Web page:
News

Zoe Postman and Aisha Abdool Karim

Looking at the emergency mass meeting held by the SRC regarding a 0% fee increase for next year and the possibility of free education

Chidera Onwudinjo

Five short summaries about national and international current affairs

Sue Nyamnjoh

A follow up on insourcing of workers which led to the retrenchment of 40 Metro workers

Jess Worsley

UCT is facing budget cuts due to #Feesmustfall protests and the subsequent 0% increase on tuition fees in 2016

Mbalenhle Khuzwayo

UCT withdraws Flemming Rose's invitation to speak at the TB Davie Academic Freedom Lecture

Robyn Ausmeier

On Wednesday, July 6 there was a nationwide shutdown in Zimbabwe, organised by the #ThisFlag movement, with various shops, companies, transport services and schools closed in protest against high unemployment, corruption, poverty and other socio-political and economic problems within the country.

Ali Findlay

Vice Chancellor Max Price stated that the Naming of Buildings Committee (NOBC) and the Task Team would be meeting after July 1 to decide how the name of Jameson Hall would change and what this change would be. This announcement came through an e-mail received from the VC Desk on June 23, a mass email from the Vice Chancellor was received by all students, stating that Council had agreed to change the name of Jameson Hall after meeting on June 18. The e-mail also mentioned a meeting that took place on June 17, between the Task Team and the NOBC. During this meeting they concluded that ‘Jameson’s ruthless self-interest manifested in a profound lack of respect for other people.’ This conclusion is a contributing factor towards the decision to change the name of the hall.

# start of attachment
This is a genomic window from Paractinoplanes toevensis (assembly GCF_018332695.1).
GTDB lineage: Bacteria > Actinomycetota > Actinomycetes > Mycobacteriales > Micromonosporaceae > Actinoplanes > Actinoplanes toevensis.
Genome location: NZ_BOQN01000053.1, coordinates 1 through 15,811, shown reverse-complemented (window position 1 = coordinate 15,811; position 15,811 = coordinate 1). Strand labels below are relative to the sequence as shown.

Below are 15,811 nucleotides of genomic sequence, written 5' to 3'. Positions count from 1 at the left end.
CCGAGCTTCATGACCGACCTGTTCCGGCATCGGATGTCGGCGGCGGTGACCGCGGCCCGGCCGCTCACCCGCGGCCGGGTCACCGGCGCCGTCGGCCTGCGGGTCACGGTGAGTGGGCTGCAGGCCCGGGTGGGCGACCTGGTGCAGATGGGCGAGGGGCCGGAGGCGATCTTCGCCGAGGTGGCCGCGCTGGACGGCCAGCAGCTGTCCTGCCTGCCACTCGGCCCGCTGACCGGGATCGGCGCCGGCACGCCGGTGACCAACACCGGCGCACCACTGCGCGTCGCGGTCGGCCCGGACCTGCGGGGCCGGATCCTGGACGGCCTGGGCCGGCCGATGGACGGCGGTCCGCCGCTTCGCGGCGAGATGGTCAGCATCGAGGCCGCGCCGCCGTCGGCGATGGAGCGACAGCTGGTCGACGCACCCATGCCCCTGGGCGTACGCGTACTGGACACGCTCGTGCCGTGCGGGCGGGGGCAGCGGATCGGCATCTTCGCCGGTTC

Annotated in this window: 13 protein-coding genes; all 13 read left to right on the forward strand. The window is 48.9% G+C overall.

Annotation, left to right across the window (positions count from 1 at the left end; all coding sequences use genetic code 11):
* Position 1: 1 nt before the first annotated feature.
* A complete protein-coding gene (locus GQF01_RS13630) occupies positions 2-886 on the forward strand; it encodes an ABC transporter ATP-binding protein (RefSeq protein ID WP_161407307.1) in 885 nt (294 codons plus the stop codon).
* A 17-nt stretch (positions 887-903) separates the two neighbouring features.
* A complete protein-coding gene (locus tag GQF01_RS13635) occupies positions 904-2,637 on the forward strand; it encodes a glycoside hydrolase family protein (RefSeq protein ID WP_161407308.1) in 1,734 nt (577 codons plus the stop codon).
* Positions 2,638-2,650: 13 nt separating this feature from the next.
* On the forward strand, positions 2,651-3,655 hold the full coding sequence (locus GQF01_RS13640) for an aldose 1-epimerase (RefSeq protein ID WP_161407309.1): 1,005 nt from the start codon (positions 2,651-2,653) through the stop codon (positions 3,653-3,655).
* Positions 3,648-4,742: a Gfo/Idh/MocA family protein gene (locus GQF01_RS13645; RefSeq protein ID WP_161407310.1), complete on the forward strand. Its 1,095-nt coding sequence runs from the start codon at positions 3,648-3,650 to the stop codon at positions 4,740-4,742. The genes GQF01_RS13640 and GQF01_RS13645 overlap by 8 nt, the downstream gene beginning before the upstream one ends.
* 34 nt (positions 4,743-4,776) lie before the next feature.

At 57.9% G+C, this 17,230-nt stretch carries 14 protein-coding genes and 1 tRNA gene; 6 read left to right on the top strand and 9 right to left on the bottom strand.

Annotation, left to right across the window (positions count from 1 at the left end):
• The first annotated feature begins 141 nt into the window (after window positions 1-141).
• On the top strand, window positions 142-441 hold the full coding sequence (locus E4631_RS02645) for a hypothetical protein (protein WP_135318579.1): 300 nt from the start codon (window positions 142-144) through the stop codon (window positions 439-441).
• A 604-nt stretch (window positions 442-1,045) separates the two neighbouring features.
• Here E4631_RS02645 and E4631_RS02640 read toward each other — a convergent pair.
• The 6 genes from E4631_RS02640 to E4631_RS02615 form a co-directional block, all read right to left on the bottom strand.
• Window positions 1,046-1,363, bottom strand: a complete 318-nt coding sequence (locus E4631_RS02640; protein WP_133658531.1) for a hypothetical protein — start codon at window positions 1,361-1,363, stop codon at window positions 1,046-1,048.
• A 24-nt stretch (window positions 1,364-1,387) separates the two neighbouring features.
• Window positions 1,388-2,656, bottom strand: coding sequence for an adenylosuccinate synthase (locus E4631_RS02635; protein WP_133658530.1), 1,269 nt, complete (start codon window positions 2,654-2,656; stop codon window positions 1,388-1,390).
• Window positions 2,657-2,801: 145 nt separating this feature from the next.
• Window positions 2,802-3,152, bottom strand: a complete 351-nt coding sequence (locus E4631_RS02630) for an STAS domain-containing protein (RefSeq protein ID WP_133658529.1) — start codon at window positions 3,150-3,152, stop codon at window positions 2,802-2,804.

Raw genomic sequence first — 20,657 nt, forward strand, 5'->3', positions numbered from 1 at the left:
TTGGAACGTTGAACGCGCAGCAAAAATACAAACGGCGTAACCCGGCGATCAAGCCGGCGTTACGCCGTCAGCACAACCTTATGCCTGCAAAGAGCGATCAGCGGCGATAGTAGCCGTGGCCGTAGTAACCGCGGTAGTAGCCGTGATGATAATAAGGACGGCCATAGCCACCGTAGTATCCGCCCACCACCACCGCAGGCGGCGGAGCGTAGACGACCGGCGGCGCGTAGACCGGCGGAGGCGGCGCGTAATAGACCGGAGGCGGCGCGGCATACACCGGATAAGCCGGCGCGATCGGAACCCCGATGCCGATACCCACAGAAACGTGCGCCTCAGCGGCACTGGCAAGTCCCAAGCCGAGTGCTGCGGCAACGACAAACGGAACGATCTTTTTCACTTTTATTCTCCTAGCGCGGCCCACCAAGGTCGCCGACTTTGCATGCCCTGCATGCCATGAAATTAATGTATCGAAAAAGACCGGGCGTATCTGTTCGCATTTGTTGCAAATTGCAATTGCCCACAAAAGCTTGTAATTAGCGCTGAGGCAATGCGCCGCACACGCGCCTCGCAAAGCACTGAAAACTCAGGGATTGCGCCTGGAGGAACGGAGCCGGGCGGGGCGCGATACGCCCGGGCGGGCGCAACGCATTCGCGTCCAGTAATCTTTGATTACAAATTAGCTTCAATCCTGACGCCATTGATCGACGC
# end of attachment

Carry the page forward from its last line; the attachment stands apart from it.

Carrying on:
Catherine Heron

5 short summaries about current affairs in South Africa and internationally

Safiyya Karim

On May 28, a statement was released, via an e-mail correspondence from Vice Chancellor Max Price, that three UCT students, who had violated the interdict against them, were banned from campus. This followed a protest that took place on May 12 against the ban placed on students Alex Hotz, Masixole Mlandu, Chumani Maxwele, Slovo Magida and Zola Shokane. The student protestors had a banner on display over the steps of Jameson Hall, which read ‘Death of a dream’. Several body bags were also laid out on the ground to represent the students who had been prevented from entering the campus.

Taryn Wilson

On Wednesday, May 11, UCT Survivors held an open forum at the Bremner Building to discuss the mismanagement of sexual abuse/harassment cases and rape culture at UCT. The forum followed a series of protests which took place on Monday, May 9 and Tuesday, May 10. The protests involved students standing silently on Jammie Plaza holding placards and t-shirts, with slogans such as ‘UCT Management Fails Survivors’ and ‘End Rape Culture’ emblazoned on them. UCT Survivors began the campaign as an event on Facebook labelled #UCTSpeaksBack, in an attempt to create awareness about rape culture and the mishandling of sexual assault cases at UCT.

Mbalenhle Khuzwayo

On July 1, UCT officially insourced almost 1000 previously outsourced employees. This was following a signed agreement between the NEHAWU Joint Shop Stewards Council and University Management on October 28, last year.

Catherine Heron

5 short summaries of events happening in South Africa and around the world

Safiyya Karim